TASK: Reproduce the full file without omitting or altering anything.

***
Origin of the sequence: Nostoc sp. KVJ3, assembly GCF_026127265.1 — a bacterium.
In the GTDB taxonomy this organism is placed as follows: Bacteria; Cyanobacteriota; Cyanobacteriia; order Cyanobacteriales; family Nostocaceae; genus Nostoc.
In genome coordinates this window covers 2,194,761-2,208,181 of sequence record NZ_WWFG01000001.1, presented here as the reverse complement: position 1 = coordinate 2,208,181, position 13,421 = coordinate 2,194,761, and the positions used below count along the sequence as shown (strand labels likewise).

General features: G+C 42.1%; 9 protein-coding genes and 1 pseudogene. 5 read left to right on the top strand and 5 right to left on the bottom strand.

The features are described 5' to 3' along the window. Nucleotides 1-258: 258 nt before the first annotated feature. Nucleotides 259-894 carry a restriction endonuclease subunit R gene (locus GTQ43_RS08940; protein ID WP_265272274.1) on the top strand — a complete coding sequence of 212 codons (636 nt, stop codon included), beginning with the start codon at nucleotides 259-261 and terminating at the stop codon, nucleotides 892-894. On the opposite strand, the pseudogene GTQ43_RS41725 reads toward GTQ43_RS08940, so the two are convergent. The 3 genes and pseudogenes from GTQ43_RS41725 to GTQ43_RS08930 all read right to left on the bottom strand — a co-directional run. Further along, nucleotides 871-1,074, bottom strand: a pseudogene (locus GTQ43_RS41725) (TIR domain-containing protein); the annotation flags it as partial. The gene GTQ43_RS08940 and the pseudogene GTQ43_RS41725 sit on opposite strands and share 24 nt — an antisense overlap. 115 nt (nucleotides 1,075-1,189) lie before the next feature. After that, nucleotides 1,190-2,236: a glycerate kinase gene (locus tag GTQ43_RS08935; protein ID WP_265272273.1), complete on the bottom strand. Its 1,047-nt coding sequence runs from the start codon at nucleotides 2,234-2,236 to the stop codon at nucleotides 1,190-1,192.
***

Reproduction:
Origin of the sequence: Nostoc sp. KVJ3, assembly GCF_026127265.1 — a bacterium.
In the GTDB taxonomy this organism is placed as follows: Bacteria; Cyanobacteriota; Cyanobacteriia; order Cyanobacteriales; family Nostocaceae; genus Nostoc.
In genome coordinates this window covers 2,194,761-2,208,181 of sequence record NZ_WWFG01000001.1, presented here as the reverse complement: position 1 = coordinate 2,208,181, position 13,421 = coordinate 2,194,761, and the positions used below count along the sequence as shown (strand labels likewise).

General features: G+C 42.1%; 9 protein-coding genes and 1 pseudogene. 5 read left to right on the top strand and 5 right to left on the bottom strand.

The features are described 5' to 3' along the window. Nucleotides 1-258: 258 nt before the first annotated feature. Nucleotides 259-894 carry a restriction endonuclease subunit R gene (locus GTQ43_RS08940; protein ID WP_265272274.1) on the top strand — a complete coding sequence of 212 codons (636 nt, stop codon included), beginning with the start codon at nucleotides 259-261 and terminating at the stop codon, nucleotides 892-894. On the opposite strand, the pseudogene GTQ43_RS41725 reads toward GTQ43_RS08940, so the two are convergent. The 3 genes and pseudogenes from GTQ43_RS41725 to GTQ43_RS08930 all read right to left on the bottom strand — a co-directional run. Further along, nucleotides 871-1,074, bottom strand: a pseudogene (locus GTQ43_RS41725) (TIR domain-containing protein); the annotation flags it as partial. The gene GTQ43_RS08940 and the pseudogene GTQ43_RS41725 sit on opposite strands and share 24 nt — an antisense overlap. 115 nt (nucleotides 1,075-1,189) lie before the next feature. After that, nucleotides 1,190-2,236: a glycerate kinase gene (locus tag GTQ43_RS08935; protein ID WP_265272273.1), complete on the bottom strand. Its 1,047-nt coding sequence runs from the start codon at nucleotides 2,234-2,236 to the stop codon at nucleotides 1,190-1,192.